After serving some years in the Royal Australian Navy, I found myself at a bit of a loose end, as they say! One of my many interests had always been gardening, in particular the concepts and challenges of building a garden.
As time passed with many jobs in between (including work in Prawn and Tuna fishing), I found myself in New Zealand managing a mixed fruit orchard.
Upon my return to South Australia some years later I was able to purchase a retail Nursery (“anyone can sell pot plant”, or so I thought), only to realize that I lacked the skills to run and maintain a successful horticulture business. Plants need more than water and a guess at fertilizer, right?! I was growing punnet and advanced plants for a large chain of stores as well as for my own retail outlet. This expanded into garden design and landscape construction. I also developed, what I believe to have been the first plant hire business in South Australia. At that time my son’s intolerance to wheat /barley pollen worsened which prompted a move away from the lower Eyre Peninsula to (of all places) the desert! Woomera was to be our home for the next few years.
It was there that I decided to study for a Diploma of Horticulture through the A.C.S. There were only a small number of tutors in those days, but all were very helpful to a mature age student, and I recall asking (what I know now as) ridiculously simple questions, which were answered with patience and deplume, accurately and in a timely fashion. I believe that this was the turning point of my “second” career.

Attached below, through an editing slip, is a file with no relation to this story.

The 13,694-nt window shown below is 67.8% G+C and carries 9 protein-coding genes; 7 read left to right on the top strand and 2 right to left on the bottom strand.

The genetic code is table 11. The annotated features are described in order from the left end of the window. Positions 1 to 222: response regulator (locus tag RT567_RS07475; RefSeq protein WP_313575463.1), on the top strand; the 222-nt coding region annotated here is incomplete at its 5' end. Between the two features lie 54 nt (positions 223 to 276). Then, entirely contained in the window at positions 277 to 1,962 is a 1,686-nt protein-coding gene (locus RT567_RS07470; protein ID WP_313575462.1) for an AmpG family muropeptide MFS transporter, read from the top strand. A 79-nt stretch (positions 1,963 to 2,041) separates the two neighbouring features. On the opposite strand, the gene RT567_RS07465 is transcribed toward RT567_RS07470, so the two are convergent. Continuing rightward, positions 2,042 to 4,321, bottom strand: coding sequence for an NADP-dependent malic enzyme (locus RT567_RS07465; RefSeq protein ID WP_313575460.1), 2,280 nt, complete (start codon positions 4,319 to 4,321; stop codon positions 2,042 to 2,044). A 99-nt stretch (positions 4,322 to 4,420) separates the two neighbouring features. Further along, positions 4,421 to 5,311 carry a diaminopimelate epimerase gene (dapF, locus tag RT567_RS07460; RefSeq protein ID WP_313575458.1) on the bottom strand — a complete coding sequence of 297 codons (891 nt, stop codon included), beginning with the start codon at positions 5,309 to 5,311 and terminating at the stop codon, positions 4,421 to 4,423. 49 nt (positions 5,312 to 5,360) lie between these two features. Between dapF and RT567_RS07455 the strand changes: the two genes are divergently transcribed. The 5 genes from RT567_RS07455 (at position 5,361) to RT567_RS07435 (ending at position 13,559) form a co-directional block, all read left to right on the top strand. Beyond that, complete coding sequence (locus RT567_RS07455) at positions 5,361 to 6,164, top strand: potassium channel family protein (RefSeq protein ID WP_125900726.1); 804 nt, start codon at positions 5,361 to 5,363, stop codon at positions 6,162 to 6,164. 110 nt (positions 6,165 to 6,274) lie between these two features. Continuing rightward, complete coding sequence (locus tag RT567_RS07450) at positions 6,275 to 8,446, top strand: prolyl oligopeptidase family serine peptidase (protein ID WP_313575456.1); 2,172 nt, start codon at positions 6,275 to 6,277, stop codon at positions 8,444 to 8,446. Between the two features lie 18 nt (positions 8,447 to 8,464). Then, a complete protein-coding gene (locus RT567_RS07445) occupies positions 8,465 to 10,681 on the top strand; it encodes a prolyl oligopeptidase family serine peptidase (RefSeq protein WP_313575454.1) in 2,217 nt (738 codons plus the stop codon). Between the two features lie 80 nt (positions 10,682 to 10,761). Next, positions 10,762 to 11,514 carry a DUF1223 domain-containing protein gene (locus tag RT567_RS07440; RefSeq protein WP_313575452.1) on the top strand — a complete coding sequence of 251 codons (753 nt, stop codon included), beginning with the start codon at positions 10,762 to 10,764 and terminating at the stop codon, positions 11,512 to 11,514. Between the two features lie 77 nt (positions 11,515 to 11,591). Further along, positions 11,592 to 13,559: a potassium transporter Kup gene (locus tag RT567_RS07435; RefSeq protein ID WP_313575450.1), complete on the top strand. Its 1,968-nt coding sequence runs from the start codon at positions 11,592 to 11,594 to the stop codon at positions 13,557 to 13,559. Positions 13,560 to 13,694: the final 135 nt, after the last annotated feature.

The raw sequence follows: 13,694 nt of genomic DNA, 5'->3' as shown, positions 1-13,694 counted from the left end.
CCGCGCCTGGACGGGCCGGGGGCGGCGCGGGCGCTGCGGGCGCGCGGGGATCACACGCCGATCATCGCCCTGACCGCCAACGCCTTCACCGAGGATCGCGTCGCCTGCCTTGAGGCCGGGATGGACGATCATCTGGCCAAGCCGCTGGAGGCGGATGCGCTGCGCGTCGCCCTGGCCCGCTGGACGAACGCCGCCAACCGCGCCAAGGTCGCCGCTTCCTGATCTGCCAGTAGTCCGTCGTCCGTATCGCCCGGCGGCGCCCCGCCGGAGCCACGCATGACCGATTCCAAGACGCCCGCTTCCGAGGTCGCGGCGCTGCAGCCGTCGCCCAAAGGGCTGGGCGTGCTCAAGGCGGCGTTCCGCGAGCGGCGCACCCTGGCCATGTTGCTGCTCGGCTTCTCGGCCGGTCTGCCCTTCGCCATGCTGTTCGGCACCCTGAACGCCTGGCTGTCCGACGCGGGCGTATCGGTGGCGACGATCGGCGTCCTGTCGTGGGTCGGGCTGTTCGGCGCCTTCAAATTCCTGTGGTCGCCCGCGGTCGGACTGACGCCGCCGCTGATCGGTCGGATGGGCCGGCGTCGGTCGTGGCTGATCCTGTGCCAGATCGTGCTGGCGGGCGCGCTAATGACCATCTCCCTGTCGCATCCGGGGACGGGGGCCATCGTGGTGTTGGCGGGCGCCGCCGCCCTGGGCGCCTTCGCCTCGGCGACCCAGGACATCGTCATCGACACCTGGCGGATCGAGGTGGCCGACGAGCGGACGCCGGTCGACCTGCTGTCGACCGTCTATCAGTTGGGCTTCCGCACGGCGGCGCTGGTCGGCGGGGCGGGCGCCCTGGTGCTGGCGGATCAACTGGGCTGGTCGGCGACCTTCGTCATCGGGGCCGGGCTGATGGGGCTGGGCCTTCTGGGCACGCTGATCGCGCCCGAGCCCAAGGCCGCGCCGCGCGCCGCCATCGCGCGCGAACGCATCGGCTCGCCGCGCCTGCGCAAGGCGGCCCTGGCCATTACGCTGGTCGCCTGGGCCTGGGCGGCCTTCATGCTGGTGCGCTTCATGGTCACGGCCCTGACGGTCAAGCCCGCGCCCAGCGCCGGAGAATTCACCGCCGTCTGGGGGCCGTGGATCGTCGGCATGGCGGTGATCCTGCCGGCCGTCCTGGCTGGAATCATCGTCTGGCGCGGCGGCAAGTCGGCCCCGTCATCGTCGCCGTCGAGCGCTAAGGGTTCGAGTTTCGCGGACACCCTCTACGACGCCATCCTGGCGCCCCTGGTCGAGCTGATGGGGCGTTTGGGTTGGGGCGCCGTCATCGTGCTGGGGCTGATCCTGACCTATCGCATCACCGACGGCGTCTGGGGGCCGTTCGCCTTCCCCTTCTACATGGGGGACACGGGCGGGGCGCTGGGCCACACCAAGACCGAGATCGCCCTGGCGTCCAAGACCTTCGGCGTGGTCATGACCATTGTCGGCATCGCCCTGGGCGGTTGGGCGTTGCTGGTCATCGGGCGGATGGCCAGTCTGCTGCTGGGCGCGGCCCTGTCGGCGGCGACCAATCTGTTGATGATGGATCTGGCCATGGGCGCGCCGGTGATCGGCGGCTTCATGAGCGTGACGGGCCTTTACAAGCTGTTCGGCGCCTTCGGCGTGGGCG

In 1987 I gained the position of Parks Superintendant with the Port Augusta City Council, with the understanding that I would complete my Diploma of Horticulture with A.C.S - which I completed in 1991.
The Superintendent position exposed me to a large number of challenges - including lobbying State and Federal Governments and Western Mining Corporation for funding for the Botanic Gardens. I have also been an invited speaker at RAPIR and IFPRA Conferences in Hong Kong and New Zealand. I designed playgrounds for people (little and mature) with disabilities and these designs are now being used in other parks systems.
Post Port Augusta, I found myself living in Airlie Beach Queensland, engaged as a Landscape Designer for a local company working on such projects as revamping some of the City of Mackay’s Parklands, Hotel developments, Housing estates and mining companies to set up their “out of the way” towns in central Queensland, just to name a few.
I was then asked by an acquaintance (Professor of Botany, Tokyo University) if I would be interested in working in China as a Landscape Architect. Whilst I was not formally qualified for this level of position, I jumped at the chance anyway.
After only one year, the lure of good money lead me to Dubai, United Arab Emirates, to work as a Senior Landscape Project Manager for a company based in Hong Kong. This position entailed meetings and liaison with clients (as in Royal Family), contractors, project management and designers in our HK office for planning redesigns. Sadly, the inevitable happened, and Dubai collapsed. The Hong Kong company is to this day still owed the money for the work that they carried out in Dubai.
In early 2009 I returned to China to take up employment with the previous company as Senior Horticultural Engineer and Landscape Architect. As my Mandarin improves, the challenges become less and less, so designing and advising on plant species is the easy part of the job!
After leaving school at just 16 years, it is true to say that I only gained enough confidence to take on further study once I had completed my A.C.S. Diploma.
The support and confidence that the team at A.C.S. gave me has gone a long way to helping me gain further positions and advancement in this fantastic field. My extended gratitude goes to one and all.
I am now as a very mature student considering further study - perhaps a Masters in Horticulture. Then I will write my book, “Xerophytes I have met”.
Keep up the good work and thank you very much.